Issuing a trading update for the six months ending 30 September, the company pledged to launch two Cathedral City snack bars flavoured with caramelised onions and sweet chilli in October. The products would aimed at the snacking market.
It would partner with Nickelodeon to relaunch its kids snacking range and roll out a Cathedral City Lactose Free range.
In addition, the company said it would shortly be unveiling a prebiotic dietary fibre-based galacto-oligosaccharides ‘shot’ for consumers, which it would market under its Promovita brand name. The product would be sold as liquid sachets to be taken daily.
The business bought out Promovita, its 50/50 joint venture with dairy sales firm Fayrefield Foods in December 2015 for £6m, with a view to boosting its activity in prebiotics.
“Dairy Crest’s revenue growth continued to be underpinned by its key brands of Cathedral City, Clover, Frylight and Country Life, who we estimate delivered combined sales growth of 3-4%,” commented Darren Shirley, consumer equity research analyst at Shore Capital. “We believe Dairy Crest is now well positioned to drive medium to long-term growth across its high quality cheese operations, whilst realising the potential from the investment in Functional Ingredients.”
Dairy Crest chief executive Mark Allen said: “Our Cathedral City and Clover brands continue to drive the business forward, supported by an exciting pipeline of new product developments. Innovation is the cornerstone of this business and we’re looking forward to showcasing a number of examples at our Capital Markets event this week. Our Functional Ingredients business is progressing well and we are excited by the potential of the launch of the Promovita GOS ‘shot’.”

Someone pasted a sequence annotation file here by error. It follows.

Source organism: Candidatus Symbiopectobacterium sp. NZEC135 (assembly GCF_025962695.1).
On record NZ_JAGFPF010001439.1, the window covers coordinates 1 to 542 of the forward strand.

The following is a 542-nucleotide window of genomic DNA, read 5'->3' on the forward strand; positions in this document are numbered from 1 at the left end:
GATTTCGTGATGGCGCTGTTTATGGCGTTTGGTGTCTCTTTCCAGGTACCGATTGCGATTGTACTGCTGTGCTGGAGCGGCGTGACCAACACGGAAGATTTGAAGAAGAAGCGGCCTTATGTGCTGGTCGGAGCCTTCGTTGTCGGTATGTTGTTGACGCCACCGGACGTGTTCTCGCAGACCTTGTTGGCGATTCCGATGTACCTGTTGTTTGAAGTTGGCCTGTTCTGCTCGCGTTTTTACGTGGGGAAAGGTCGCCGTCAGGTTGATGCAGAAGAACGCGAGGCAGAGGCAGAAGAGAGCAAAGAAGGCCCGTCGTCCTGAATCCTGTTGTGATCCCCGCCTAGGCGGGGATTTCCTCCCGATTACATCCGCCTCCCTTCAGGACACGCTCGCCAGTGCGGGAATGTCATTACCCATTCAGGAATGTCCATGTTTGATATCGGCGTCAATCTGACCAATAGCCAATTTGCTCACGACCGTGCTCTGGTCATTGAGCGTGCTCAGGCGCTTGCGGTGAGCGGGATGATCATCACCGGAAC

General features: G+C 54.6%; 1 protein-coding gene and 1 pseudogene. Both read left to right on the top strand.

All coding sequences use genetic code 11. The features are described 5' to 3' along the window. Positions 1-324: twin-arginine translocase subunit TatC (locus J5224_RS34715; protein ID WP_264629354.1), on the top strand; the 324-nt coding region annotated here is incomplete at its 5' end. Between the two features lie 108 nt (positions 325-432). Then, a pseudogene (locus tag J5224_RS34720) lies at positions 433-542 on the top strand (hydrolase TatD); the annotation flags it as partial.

Dairy Crest stated that it aimed to deliver 10% of its revenues from products developed within the past three years. In 2017/18, 14% of its revenues had come from recent innovation, it said.
Clover Light with no artificial ingredients launched last month. The reformulation followed the introduction of the original Clover spread with no artificial ingredients in September 2015 and was a further response to consumers wanting more natural, less artificial products.
Cathedral City, Clover
Dairy Crest’s key Cathedral City and Clover brands had performed strongly over the past six months and were expected to deliver volume and revenue growth, across the whole financial year, the company said.
On the flipside, Country Life had been hit by restricted retail promotions, driven by high butter costs. Frylight was expected to show a reduction in volume and revenue for the first half of the year due primarily to the unusually hot weather, which led to lower oil usage. However, trading had improved significantly for the brand in recent weeks and that trend is expected to continue into the second half of 2018.
“Our balance sheet is in good shape and we are moving forward with the first phase of the expansion at Davidstow,” Allen concluded. “Our expectations for the full year remain unchanged.”
Dairy Crest sources 500m litres of raw milk from 350 direct supply farmers across the South West.